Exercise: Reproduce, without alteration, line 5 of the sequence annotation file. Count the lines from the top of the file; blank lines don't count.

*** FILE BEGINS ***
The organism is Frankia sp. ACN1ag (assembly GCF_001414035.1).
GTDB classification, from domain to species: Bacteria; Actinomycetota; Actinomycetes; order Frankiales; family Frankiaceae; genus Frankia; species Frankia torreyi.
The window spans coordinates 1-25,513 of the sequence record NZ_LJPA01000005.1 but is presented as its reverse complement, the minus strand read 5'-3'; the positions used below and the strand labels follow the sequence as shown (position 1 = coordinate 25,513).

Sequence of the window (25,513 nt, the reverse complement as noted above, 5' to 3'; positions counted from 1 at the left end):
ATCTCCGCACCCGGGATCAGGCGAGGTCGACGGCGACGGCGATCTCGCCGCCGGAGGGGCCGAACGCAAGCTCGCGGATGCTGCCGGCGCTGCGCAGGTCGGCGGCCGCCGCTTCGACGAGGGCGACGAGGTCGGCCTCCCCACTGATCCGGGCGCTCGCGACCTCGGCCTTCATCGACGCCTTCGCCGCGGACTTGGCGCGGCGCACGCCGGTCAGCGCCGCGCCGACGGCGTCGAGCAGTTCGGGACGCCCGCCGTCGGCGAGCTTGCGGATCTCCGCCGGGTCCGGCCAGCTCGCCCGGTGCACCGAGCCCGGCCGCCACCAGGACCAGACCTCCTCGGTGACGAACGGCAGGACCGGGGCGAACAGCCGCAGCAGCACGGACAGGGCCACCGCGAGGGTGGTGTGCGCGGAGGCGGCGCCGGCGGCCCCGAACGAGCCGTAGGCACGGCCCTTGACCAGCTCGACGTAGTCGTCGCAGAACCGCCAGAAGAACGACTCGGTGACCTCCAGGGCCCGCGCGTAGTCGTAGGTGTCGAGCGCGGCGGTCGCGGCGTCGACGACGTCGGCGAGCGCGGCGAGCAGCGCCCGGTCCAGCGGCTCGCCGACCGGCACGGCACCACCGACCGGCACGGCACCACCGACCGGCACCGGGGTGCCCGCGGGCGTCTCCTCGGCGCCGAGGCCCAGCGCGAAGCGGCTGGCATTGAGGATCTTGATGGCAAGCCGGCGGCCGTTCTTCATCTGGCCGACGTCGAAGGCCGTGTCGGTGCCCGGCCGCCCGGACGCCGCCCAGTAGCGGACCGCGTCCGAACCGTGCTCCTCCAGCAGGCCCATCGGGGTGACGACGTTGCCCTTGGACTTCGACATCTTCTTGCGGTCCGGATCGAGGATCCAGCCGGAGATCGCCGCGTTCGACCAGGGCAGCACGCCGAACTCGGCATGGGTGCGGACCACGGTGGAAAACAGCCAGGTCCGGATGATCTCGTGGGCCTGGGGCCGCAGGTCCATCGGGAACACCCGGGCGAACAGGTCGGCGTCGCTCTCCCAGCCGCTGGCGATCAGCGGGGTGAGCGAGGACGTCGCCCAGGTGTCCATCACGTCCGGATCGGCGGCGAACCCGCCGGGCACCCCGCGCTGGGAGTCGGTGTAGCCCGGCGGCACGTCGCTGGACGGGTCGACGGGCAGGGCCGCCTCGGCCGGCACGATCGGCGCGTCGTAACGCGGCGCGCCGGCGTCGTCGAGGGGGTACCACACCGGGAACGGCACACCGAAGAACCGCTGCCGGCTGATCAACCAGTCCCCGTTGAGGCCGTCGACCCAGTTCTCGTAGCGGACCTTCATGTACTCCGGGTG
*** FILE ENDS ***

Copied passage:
ATCTCCGCACCCGGGATCAGGCGAGGTCGACGGCGACGGCGATCTCGCCGCCGGAGGGGCCGAACGCAAGCTCGCGGATGCTGCCGGCGCTGCGCAGGTCGGCGGCCGCCGCTTCGACGAGGGCGACGAGGTCGGCCTCCCCACTGATCCGGGCGCTCGCGACCTCGGCCTTCATCGACGCCTTCGCCGCGGACTTGGCGCGGCGCACGCCGGTCAGCGCCGCGCCGACGGCGTCGAGCAGTTCGGGACGCCCGCCGTCGGCGAGCTTGCGGATCTCCGCCGGGTCCGGCCAGCTCGCCCGGTGCACCGAGCCCGGCCGCCACCAGGACCAGACCTCCTCGGTGACGAACGGCAGGACCGGGGCGAACAGCCGCAGCAGCACGGACAGGGCCACCGCGAGGGTGGTGTGCGCGGAGGCGGCGCCGGCGGCCCCGAACGAGCCGTAGGCACGGCCCTTGACCAGCTCGACGTAGTCGTCGCAGAACCGCCAGAAGAACGACTCGGTGACCTCCAGGGCCCGCGCGTAGTCGTAGGTGTCGAGCGCGGCGGTCGCGGCGTCGACGACGTCGGCGAGCGCGGCGAGCAGCGCCCGGTCCAGCGGCTCGCCGACCGGCACGGCACCACCGACCGGCACGGCACCACCGACCGGCACCGGGGTGCCCGCGGGCGTCTCCTCGGCGCCGAGGCCCAGCGCGAAGCGGCTGGCATTGAGGATCTTGATGGCAAGCCGGCGGCCGTTCTTCATCTGGCCGACGTCGAAGGCCGTGTCGGTGCCCGGCCGCCCGGACGCCGCCCAGTAGCGGACCGCGTCCGAACCGTGCTCCTCCAGCAGGCCCATCGGGGTGACGACGTTGCCCTTGGACTTCGACATCTTCTTGCGGTCCGGATCGAGGATCCAGCCGGAGATCGCCGCGTTCGACCAGGGCAGCACGCCGAACTCGGCATGGGTGCGGACCACGGTGGAAAACAGCCAGGTCCGGATGATCTCGTGGGCCTGGGGCCGCAGGTCCATCGGGAACACCCGGGCGAACAGGTCGGCGTCGCTCTCCCAGCCGCTGGCGATCAGCGGGGTGAGCGAGGACGTCGCCCAGGTGTCCATCACGTCCGGATCGGCGGCGAACCCGCCGGGCACCCCGCGCTGGGAGTCGGTGTAGCCCGGCGGCACGTCGCTGGACGGGTCGACGGGCAGGGCCGCCTCGGCCGGCACGATCGGCGCGTCGTAACGCGGCGCGCCGGCGTCGTCGAGGGGGTACCACACCGGGAACGGCACACCGAAGAACCGCTGCCGGCTGATCAACCAGTCCCCGTTGAGGCCGTCGACCCAGTTCTCGTAGCGGACCTTCATGTACTCCGGGTG